The value of Cochrane reviews for informing health decisions on optimal use of albumin

Session Type
Understanding and using evidence
Leache L1, Gutiérrez-Valencia M1, Saiz LC1, Erviti J1
1Unit of Innovation and Organization, Navarre Health Service, Spain

Background: Albumin is a plasma derivative widely used in routine clinical practice. However, its administration in some scenarios is not always justified by evidence of benefit in relevant clinical outcomes. This, together with the increasing consumption and the limited availability make it necessary to review its indications for use.
Objectives: To analyse the existence of evidence from systematic reviews on the efficacy and safety of albumin in different scenarios. To describe the value of Cochrane systematic reviews for decision-making in clinical practice, and the impact on the efficient use of health resources.
Methods: A search for Cochrane systematic reviews was conducted in December 2019. This evidence was complemented by non-Cochrane reviews. The identified evidence was evaluated by a multidisciplinary committee, which established the criteria for the use of albumin in Navarre (Spain) based on these data. Subsequently, we assessed the impact of the measures adopted on albumin consumption and expending.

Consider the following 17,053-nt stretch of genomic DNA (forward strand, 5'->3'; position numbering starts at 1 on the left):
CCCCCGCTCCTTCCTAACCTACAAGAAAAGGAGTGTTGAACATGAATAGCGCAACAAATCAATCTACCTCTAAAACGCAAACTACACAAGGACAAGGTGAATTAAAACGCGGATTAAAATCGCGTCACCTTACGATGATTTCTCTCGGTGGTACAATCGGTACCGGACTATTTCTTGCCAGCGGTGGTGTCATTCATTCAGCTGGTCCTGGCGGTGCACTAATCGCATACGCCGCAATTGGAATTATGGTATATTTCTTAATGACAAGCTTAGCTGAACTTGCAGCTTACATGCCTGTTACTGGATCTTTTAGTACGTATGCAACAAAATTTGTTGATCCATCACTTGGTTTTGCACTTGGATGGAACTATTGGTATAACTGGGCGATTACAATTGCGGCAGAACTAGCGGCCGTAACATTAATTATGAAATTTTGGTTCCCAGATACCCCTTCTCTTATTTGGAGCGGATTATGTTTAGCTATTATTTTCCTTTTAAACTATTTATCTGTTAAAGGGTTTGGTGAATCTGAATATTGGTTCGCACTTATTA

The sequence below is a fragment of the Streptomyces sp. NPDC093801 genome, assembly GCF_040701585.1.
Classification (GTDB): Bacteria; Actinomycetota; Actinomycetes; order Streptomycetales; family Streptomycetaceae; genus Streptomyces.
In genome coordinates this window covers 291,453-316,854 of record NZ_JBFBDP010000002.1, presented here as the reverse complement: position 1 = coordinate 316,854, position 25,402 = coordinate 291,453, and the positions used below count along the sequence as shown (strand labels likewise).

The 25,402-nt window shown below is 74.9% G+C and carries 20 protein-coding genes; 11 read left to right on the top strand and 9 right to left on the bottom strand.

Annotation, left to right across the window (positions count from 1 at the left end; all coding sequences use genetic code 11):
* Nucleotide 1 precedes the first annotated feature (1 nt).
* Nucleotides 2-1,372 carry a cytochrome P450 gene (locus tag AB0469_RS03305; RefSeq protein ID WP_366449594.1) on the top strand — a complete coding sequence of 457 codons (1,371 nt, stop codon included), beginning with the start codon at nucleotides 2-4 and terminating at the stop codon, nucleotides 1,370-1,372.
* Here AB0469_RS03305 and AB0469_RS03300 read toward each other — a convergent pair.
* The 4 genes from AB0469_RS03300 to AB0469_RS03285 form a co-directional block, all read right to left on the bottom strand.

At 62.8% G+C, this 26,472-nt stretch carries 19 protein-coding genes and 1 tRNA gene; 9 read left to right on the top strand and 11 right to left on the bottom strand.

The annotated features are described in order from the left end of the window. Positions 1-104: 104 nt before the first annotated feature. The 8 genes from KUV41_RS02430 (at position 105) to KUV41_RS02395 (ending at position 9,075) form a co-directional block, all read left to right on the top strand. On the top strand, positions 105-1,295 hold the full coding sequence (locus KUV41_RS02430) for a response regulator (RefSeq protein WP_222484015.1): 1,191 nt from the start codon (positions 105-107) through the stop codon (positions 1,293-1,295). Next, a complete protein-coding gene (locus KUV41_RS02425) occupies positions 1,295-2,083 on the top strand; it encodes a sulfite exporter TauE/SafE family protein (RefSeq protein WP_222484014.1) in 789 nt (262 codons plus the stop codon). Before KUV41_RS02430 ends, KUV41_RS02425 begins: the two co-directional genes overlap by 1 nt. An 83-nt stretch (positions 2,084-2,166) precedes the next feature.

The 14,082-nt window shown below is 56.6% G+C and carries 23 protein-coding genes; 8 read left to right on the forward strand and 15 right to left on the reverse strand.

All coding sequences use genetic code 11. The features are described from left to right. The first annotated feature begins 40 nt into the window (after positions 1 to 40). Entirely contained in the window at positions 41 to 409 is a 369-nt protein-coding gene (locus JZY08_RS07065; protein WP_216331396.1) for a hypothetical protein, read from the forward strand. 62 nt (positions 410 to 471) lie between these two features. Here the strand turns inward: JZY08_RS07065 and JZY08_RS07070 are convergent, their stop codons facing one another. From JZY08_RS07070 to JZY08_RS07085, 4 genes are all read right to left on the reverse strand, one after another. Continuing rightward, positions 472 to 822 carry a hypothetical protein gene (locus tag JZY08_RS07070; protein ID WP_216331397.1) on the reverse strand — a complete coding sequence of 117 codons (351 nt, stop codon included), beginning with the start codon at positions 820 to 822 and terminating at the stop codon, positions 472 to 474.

Results: We identified 4 Cochrane reviews [two in people with cirrhosis (Simonetti RG 2019, Best LM 2019), one for resuscitation in critically ill people (Lewis SR 2018), and one in nephrotic syndrome (Ho JJ 2019)], and 7 non-Cochrane reviews. A 36% of evidence synthesis products used were Cochrane reviews. Supported by this evidence, measures for its appropriate use were adopted. In critically ill patients, albumin was restricted to shock, traumatic coagulopathy, surgery and burns refractory to crystalloids. In patients with cirrhosis, adequate indication was established after paracentesis >5 liters. In spontaneous bacterial peritonitis, it was restricted to high-risk patients. In hepatorenal syndrome, it should be used in combination with vasoconstrictors. In cirrhotic patients with severe oedema, a maximum of 10 g/day was established. Albumin concentration in plasmapheresis was reduced from 5% to 4%. Routine use of albumin is not justified in other clinical conditions. Following the establishment of usage criteria, consumption decreased by 12.4% in 2020 and 19.4% in 2021 compared to 2019, with a saving of around 67,000 €.
Conclusions: Cochrane reviews facilitate decision-making in clinical practice, resulting in a better utilisation of available resources.
Patient, public and/or healthcare consumer involvement: None